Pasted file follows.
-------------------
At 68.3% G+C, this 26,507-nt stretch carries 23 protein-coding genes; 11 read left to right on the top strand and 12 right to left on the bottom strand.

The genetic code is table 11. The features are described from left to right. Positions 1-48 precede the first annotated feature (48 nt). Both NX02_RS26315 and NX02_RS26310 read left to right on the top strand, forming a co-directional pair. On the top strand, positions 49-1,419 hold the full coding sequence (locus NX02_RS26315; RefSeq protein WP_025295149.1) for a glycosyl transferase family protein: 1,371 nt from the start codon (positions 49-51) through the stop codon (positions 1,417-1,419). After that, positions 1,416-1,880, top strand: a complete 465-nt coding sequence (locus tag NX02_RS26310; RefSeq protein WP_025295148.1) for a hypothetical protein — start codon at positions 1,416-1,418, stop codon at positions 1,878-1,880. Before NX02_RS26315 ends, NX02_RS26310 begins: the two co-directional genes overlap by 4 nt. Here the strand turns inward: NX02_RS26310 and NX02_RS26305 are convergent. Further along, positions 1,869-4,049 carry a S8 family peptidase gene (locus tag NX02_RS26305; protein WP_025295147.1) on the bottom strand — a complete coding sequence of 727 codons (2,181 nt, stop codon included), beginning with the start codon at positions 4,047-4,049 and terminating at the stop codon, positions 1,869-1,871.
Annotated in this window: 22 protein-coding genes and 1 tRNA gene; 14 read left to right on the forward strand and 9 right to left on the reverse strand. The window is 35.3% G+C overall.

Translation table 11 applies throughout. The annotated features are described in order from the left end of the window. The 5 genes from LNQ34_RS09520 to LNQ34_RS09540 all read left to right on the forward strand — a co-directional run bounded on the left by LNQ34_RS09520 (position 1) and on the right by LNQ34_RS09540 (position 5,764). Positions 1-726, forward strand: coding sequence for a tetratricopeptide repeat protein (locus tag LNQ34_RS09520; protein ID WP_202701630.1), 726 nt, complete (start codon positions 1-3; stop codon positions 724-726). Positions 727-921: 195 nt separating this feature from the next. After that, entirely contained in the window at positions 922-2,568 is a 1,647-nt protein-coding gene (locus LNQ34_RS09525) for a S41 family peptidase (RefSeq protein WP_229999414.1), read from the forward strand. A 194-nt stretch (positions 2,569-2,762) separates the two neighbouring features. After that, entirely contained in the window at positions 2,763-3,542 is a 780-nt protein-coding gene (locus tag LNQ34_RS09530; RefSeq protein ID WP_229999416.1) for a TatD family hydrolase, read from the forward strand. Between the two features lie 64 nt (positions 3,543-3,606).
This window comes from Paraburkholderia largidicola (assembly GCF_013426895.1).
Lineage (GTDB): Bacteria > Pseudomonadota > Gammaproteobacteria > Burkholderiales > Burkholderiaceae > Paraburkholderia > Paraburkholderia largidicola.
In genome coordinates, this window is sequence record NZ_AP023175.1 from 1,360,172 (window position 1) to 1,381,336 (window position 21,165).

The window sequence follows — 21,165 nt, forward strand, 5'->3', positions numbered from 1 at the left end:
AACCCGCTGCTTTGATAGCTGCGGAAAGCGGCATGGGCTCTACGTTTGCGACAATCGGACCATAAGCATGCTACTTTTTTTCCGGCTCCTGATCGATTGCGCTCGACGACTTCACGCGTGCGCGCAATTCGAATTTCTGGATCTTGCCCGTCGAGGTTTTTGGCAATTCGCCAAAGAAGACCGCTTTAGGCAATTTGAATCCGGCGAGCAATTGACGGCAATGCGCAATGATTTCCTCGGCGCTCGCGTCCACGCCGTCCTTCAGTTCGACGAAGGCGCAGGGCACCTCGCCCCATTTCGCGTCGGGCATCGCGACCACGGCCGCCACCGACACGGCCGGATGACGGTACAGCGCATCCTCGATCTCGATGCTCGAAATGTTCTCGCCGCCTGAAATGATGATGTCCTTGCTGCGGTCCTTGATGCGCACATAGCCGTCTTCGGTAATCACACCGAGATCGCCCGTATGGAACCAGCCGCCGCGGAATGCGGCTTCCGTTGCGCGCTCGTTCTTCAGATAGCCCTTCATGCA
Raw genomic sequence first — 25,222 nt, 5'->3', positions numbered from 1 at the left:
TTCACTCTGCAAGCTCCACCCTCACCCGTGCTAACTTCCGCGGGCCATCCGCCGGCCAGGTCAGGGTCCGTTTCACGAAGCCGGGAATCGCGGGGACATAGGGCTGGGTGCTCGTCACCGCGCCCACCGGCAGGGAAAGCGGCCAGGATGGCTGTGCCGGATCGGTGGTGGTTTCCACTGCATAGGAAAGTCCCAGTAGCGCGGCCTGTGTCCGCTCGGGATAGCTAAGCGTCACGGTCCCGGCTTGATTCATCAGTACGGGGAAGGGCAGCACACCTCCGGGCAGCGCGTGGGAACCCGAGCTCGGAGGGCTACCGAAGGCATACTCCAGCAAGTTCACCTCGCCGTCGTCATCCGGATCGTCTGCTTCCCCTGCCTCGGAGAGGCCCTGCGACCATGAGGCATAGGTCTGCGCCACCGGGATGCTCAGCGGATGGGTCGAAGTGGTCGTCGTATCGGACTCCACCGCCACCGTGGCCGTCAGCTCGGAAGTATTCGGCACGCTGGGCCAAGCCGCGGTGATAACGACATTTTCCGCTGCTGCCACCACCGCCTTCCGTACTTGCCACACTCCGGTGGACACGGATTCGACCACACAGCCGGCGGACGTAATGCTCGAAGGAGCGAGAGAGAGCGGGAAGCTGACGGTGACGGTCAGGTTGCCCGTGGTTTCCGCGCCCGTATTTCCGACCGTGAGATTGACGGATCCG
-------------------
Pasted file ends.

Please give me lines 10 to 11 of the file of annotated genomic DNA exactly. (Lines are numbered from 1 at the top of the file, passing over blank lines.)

Raw genomic sequence first — 25,222 nt, 5'->3', positions numbered from 1 at the left:
TTCACTCTGCAAGCTCCACCCTCACCCGTGCTAACTTCCGCGGGCCATCCGCCGGCCAGGTCAGGGTCCGTTTCACGAAGCCGGGAATCGCGGGGACATAGGGCTGGGTGCTCGTCACCGCGCCCACCGGCAGGGAAAGCGGCCAGGATGGCTGTGCCGGATCGGTGGTGGTTTCCACTGCATAGGAAAGTCCCAGTAGCGCGGCCTGTGTCCGCTCGGGATAGCTAAGCGTCACGGTCCCGGCTTGATTCATCAGTACGGGGAAGGGCAGCACACCTCCGGGCAGCGCGTGGGAACCCGAGCTCGGAGGGCTACCGAAGGCATACTCCAGCAAGTTCACCTCGCCGTCGTCATCCGGATCGTCTGCTTCCCCTGCCTCGGAGAGGCCCTGCGACCATGAGGCATAGGTCTGCGCCACCGGGATGCTCAGCGGATGGGTCGAAGTGGTCGTCGTATCGGACTCCACCGCCACCGTGGCCGTCAGCTCGGAAGTATTCGGCACGCTGGGCCAAGCCGCGGTGATAACGACATTTTCCGCTGCTGCCACCACCGCCTTCCGTACTTGCCACACTCCGGTGGACACGGATTCGACCACACAGCCGGCGGACGTAATGCTCGAAGGAGCGAGAGAGAGCGGGAAGCTGACGGTGACGGTCAGGTTGCCCGTGGTTTCCGCGCCCGTATTTCCGACCGTGAGATTGACGGATCCG